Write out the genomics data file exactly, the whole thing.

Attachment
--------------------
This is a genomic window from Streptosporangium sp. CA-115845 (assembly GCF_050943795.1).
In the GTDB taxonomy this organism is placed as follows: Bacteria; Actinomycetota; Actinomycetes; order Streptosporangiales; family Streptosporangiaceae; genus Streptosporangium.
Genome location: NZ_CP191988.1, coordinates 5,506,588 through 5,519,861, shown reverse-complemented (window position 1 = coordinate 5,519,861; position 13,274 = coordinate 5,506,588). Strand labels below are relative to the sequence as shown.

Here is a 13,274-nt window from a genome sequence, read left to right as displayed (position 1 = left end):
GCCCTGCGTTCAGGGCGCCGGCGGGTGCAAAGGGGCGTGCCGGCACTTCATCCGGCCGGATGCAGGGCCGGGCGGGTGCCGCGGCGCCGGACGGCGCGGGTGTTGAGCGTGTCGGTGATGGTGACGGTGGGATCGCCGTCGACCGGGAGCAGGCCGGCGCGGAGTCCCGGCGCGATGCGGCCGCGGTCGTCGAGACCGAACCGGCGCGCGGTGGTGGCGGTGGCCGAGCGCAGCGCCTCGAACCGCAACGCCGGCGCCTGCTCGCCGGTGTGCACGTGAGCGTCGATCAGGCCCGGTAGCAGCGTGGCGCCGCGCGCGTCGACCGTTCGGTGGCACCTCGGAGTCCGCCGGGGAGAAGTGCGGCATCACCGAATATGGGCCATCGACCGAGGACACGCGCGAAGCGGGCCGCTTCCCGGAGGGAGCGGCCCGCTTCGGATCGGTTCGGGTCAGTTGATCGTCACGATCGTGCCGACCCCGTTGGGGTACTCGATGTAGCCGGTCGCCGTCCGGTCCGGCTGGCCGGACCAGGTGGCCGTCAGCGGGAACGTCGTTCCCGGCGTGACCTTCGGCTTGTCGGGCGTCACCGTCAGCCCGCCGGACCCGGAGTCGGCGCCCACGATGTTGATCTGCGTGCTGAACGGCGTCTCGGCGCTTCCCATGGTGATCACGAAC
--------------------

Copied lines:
This is a genomic window from Streptosporangium sp. CA-115845 (assembly GCF_050943795.1).
In the GTDB taxonomy this organism is placed as follows: Bacteria; Actinomycetota; Actinomycetes; order Streptosporangiales; family Streptosporangiaceae; genus Streptosporangium.
Genome location: NZ_CP191988.1, coordinates 5,506,588 through 5,519,861, shown reverse-complemented (window position 1 = coordinate 5,519,861; position 13,274 = coordinate 5,506,588). Strand labels below are relative to the sequence as shown.

Here is a 13,274-nt window from a genome sequence, read left to right as displayed (position 1 = left end):
GCCCTGCGTTCAGGGCGCCGGCGGGTGCAAAGGGGCGTGCCGGCACTTCATCCGGCCGGATGCAGGGCCGGGCGGGTGCCGCGGCGCCGGACGGCGCGGGTGTTGAGCGTGTCGGTGATGGTGACGGTGGGATCGCCGTCGACCGGGAGCAGGCCGGCGCGGAGTCCCGGCGCGATGCGGCCGCGGTCGTCGAGACCGAACCGGCGCGCGGTGGTGGCGGTGGCCGAGCGCAGCGCCTCGAACCGCAACGCCGGCGCCTGCTCGCCGGTGTGCACGTGAGCGTCGATCAGGCCCGGTAGCAGCGTGGCGCCGCGCGCGTCGACCGTTCGGTGGCACCTCGGAGTCCGCCGGGGAGAAGTGCGGCATCACCGAATATGGGCCATCGACCGAGGACACGCGCGAAGCGGGCCGCTTCCCGGAGGGAGCGGCCCGCTTCGGATCGGTTCGGGTCAGTTGATCGTCACGATCGTGCCGACCCCGTTGGGGTACTCGATGTAGCCGGTCGCCGTCCGGTCCGGCTGGCCGGACCAGGTGGCCGTCAGCGGGAACGTCGTTCCCGGCGTGACCTTCGGCTTGTCGGGCGTCACCGTCAGCCCGCCGGACCCGGAGTCGGCGCCCACGATGTTGATCTGCGTGCTGAACGGCGTCTCGGCGCTTCCCATGGTGATCACGAAC